My Water Is Sandy Help

Discussion in 'Freshwater Substrates - Gravel, Sand' started by Mike the fish keeper, Apr 22, 2017.

  1. Mike the fish keeper

    Mike the fish keeperValued MemberMember

    So I rinsed out my sand numerous times. I thought it was ready but I was wrong. It's very cloudy in the tank and I dont know how long it will take for the dust to settle. I currently have my fish in a 1 gallon bucket with an airstone and a heater. Will they be ok to go into the tank or should I wait till the dust settles to add them back
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  2. Al913

    Al913Fishlore VIPMember

    I would do a large water change, at least 70%. The main reason why its cloudy is due to the fact that there are tiny sand particles. If you leave these to set, anytime you mover the substrate they will just come up again. I would wait an hour and whatever doesn't settle I would suck up the water.

    Definitely don't want the fish in the 1 gallon for too long!
     
  3. OP
    OP
    Mike the fish keeper

    Mike the fish keeperValued MemberMember

    I moved them to a 5 gallon bucket for the time being. The thing is I ran out of water conditioner. The only thing I have is a bottle of reptiesafe. Will that work it says that it detoxifies water.
     
  4. 2211Nighthawk

    2211NighthawkFishlore VIPMember

    Is that standard play sand? I had some and literally spent three hours filling a five gallon pail, sloshing it around, dumping it out, repeat. And this was for a 30g tank, about 30lbs of sand. And I STILL chewed up my filter it was sucking in so much floating sand.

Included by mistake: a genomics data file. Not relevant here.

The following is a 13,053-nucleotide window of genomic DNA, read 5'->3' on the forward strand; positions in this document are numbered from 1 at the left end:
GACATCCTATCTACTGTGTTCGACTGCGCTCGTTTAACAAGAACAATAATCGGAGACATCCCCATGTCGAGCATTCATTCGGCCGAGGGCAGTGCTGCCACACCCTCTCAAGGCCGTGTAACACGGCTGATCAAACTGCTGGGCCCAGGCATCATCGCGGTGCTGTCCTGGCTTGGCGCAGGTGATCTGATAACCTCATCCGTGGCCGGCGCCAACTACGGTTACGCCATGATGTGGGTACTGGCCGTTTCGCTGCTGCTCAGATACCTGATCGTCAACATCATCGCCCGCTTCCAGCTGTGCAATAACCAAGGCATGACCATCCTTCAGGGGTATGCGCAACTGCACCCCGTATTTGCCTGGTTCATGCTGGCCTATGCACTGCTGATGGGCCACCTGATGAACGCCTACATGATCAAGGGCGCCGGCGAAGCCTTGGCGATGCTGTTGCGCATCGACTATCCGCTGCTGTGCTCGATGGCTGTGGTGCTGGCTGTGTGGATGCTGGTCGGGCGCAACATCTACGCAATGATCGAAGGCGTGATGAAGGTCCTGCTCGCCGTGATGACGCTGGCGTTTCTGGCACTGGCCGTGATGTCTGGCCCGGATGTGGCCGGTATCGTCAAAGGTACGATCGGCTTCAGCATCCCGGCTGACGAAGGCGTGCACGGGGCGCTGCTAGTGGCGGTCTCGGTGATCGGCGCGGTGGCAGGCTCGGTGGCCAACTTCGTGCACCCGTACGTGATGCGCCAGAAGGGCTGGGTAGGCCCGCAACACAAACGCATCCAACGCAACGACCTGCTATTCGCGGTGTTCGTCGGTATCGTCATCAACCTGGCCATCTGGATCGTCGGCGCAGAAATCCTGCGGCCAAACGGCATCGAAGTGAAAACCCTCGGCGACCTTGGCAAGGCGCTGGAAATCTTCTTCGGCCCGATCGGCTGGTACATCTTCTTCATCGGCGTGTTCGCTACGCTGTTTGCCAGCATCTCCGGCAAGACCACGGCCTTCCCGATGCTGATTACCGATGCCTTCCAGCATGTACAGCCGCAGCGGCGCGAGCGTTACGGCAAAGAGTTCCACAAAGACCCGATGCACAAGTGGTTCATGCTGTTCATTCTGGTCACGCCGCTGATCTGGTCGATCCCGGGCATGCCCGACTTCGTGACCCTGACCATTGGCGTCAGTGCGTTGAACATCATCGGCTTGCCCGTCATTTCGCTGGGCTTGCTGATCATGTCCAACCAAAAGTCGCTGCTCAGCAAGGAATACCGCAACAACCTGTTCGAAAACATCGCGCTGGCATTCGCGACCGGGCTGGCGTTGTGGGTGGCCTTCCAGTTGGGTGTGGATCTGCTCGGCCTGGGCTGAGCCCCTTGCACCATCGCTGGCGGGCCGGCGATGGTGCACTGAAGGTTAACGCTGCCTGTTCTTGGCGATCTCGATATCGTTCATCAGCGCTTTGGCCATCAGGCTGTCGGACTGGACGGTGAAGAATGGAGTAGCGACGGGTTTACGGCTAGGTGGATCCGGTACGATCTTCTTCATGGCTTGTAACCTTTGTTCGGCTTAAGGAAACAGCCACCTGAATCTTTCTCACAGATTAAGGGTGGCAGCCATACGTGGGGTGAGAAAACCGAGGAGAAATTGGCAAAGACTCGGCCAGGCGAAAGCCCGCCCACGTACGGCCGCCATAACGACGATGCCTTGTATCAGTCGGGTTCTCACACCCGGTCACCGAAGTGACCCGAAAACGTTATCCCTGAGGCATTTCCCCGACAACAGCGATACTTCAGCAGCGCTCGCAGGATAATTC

AI913 is right, massive water change and suck up that floating stuff as much as possible. He stuff that is already on the bottom of the tank is the good stuff, the rest you'll want to get rid of or yeah, every time you sneeze in the direction of the tank it's gonna look like that.
     
  5. OP
    OP
    Mike the fish keeper

    Mike the fish keeperValued MemberMember

    Yeah it was standard play sand because I didnt want to spend $50 for aquarium sand. Ill do the water change in an hour and suck up as much as I can. If I fill up the tank after will it still be cloudy?
     
  6. VioletSS

    VioletSSValued MemberMember

    I imagine it will still be cloudy, but not as bad. It might even take more than one water change. What you saved in $, you might pay for in time.
     
  7. 2211Nighthawk

    2211NighthawkFishlore VIPMember

    Might be. like I said, literally 3 hours and it still mauled my filter. It was a HOB and within a month the sand had ruined the impeller. Gave me an excuse to get a canister filter though. Paid an arm and a leg but it never even hiccuped :D The HOB did clean most of the loose partials up but it wrecked the filter... the canister got the rest and even dumping a 5g pail of water in there didn't cloud up my water at that point. It's the clay in the sand that needs to get rinsed/filtered out. The sand itself is to heavy and will sink while the clay and really tiny sand is what's clouding the water.

    And, for future reference, I just found out that pool filter sand works just as well, is still cheap, comes in natural colours AND doesn't take nearly as long to rinse out.
     
  8. hennmann

    hennmannNew MemberMember